It is always self-evident, that if I buy shares of a company, in effect the shares are valued based on the underlying asset that is contained in the company - so that is self evident. For example, let us say today the Suzuki company was sold to Toyota overseas. Is there an argument to say that the sale consideration that was paid-obviously what Suzuki will be paid by Toyota; it will include the value of the business in India, it will include the value of the business everywhere the Suzuki operates - so is there going to be an argument now that consideration should be split and to the extent the consideration relates to Suzuki’s Indian business that is taxable in India. So I think we have got a huge broader issue that we are dealing with here and therefore I do not think these arguments about value being the underlying value are anything significant. These are self evident in any transaction where you buy shares of a company that has assets. So I think that there is a huge overall perspective here.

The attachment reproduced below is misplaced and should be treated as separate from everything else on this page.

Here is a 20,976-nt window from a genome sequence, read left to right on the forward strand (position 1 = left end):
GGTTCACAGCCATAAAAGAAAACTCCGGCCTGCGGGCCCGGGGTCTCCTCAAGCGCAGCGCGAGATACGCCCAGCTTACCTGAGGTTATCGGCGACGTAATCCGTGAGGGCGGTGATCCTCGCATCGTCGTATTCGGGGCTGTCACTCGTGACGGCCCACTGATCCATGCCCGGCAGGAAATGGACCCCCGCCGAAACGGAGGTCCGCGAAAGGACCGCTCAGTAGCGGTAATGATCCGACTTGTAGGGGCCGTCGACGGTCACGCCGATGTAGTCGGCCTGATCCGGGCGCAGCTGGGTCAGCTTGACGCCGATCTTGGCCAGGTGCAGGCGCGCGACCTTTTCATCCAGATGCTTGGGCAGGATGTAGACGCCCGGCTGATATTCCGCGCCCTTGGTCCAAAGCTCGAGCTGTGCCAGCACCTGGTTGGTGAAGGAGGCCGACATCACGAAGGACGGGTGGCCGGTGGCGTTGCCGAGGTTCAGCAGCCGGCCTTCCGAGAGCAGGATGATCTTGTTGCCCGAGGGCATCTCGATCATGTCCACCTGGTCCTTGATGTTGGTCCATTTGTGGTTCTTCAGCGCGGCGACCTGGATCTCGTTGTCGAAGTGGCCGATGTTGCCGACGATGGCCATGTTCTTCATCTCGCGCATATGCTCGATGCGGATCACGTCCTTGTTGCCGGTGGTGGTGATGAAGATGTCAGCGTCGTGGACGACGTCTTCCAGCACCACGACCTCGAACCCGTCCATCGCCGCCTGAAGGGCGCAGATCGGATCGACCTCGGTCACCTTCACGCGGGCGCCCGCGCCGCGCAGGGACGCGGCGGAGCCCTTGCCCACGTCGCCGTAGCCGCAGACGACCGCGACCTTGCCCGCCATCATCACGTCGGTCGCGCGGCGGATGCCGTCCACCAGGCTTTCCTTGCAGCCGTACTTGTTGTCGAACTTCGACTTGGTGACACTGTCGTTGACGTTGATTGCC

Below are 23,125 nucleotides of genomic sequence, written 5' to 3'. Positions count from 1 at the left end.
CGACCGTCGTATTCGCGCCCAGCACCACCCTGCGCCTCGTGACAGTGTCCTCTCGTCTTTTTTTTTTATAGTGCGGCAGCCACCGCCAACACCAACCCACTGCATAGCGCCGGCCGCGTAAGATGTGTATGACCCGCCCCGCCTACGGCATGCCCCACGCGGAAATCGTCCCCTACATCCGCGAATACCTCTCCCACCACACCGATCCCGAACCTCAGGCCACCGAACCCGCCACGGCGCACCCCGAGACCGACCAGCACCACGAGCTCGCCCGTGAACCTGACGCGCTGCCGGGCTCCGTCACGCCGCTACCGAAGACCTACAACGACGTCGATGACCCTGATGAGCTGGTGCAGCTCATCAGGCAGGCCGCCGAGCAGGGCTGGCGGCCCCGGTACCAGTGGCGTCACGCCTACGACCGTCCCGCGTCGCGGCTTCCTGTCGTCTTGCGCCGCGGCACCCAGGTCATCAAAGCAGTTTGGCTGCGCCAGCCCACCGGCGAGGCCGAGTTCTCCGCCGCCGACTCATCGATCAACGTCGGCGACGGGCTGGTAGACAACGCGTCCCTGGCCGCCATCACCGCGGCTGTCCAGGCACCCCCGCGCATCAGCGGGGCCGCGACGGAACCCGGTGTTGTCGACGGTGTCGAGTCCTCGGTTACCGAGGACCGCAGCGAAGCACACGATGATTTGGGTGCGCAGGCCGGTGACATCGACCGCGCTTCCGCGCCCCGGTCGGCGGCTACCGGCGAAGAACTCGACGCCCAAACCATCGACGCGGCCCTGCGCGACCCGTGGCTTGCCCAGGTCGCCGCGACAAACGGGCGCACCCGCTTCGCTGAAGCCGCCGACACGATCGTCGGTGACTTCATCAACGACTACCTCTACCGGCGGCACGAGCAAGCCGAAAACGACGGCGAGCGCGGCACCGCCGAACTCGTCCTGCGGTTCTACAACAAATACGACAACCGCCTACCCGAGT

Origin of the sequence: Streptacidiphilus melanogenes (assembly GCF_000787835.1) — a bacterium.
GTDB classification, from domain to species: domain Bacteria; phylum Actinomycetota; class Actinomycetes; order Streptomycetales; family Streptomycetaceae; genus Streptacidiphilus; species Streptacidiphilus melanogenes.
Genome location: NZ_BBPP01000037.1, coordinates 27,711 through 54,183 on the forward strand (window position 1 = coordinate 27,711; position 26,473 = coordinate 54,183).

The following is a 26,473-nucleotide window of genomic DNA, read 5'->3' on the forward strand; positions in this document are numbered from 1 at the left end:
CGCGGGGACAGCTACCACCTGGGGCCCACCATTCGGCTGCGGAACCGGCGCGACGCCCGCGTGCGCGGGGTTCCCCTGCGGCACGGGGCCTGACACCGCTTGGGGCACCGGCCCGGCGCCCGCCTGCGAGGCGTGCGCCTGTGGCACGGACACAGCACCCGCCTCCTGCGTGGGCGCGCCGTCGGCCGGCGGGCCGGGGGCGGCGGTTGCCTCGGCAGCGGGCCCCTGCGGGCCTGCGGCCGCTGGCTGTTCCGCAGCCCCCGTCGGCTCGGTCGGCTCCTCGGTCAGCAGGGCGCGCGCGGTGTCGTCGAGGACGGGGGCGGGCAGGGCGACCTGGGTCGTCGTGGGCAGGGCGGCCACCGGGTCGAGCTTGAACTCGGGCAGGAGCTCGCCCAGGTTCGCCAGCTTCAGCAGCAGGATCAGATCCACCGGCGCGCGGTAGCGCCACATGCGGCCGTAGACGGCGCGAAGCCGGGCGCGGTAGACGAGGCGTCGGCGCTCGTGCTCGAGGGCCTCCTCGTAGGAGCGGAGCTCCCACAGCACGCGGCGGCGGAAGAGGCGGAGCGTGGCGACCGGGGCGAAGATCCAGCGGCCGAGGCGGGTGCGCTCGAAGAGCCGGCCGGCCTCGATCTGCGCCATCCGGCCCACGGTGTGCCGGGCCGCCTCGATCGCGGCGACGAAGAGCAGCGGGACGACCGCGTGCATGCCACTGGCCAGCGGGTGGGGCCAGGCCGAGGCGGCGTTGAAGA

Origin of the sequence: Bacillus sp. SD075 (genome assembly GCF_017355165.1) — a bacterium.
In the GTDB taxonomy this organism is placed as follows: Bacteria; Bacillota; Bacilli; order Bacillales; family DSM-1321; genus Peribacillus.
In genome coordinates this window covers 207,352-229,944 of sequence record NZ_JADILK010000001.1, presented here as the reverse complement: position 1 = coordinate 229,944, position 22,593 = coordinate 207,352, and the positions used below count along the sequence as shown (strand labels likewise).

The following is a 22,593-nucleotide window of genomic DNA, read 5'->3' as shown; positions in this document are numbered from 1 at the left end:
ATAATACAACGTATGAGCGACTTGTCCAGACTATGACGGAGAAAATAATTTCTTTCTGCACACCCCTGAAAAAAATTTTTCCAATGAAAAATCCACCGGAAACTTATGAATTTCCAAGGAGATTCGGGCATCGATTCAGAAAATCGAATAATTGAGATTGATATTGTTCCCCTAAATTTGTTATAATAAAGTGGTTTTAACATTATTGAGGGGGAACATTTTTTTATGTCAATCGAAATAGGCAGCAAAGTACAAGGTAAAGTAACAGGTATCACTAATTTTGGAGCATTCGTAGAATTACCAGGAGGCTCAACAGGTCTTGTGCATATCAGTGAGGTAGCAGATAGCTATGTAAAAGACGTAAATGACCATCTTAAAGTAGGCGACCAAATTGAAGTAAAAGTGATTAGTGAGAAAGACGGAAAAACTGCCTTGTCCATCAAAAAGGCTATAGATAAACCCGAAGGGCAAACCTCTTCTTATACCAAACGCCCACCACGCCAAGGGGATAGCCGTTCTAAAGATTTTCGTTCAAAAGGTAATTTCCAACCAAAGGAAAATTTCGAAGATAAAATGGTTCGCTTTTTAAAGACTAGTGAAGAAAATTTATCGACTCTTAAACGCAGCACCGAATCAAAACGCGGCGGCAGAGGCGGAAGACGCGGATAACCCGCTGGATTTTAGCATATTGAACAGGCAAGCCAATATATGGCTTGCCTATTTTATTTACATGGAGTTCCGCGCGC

The two other aspects that I did want to touch upon because that might be one bizarre outcome -Let us say that the Bombay High Court holds that there maybe an argument that the capital asset is actually situated in India but they hold that the provisions of Section 195, that is the obligation to withhold tax being a procedural obligation does not apply amongst to non-residents. I am not certain but I think that there could be another argument where the Department may say that the Vodafone paying entity becomes what is called representative assessee of Hutchison. It is a very technical issue; normally a representative assessee can only be a person in India. But if a foreign entity buys a capital asset from another foreign entity, which is situated in India, then it becomes a representative assessee, in which case it becomes primarily liable for the tax liability not for withholding tax.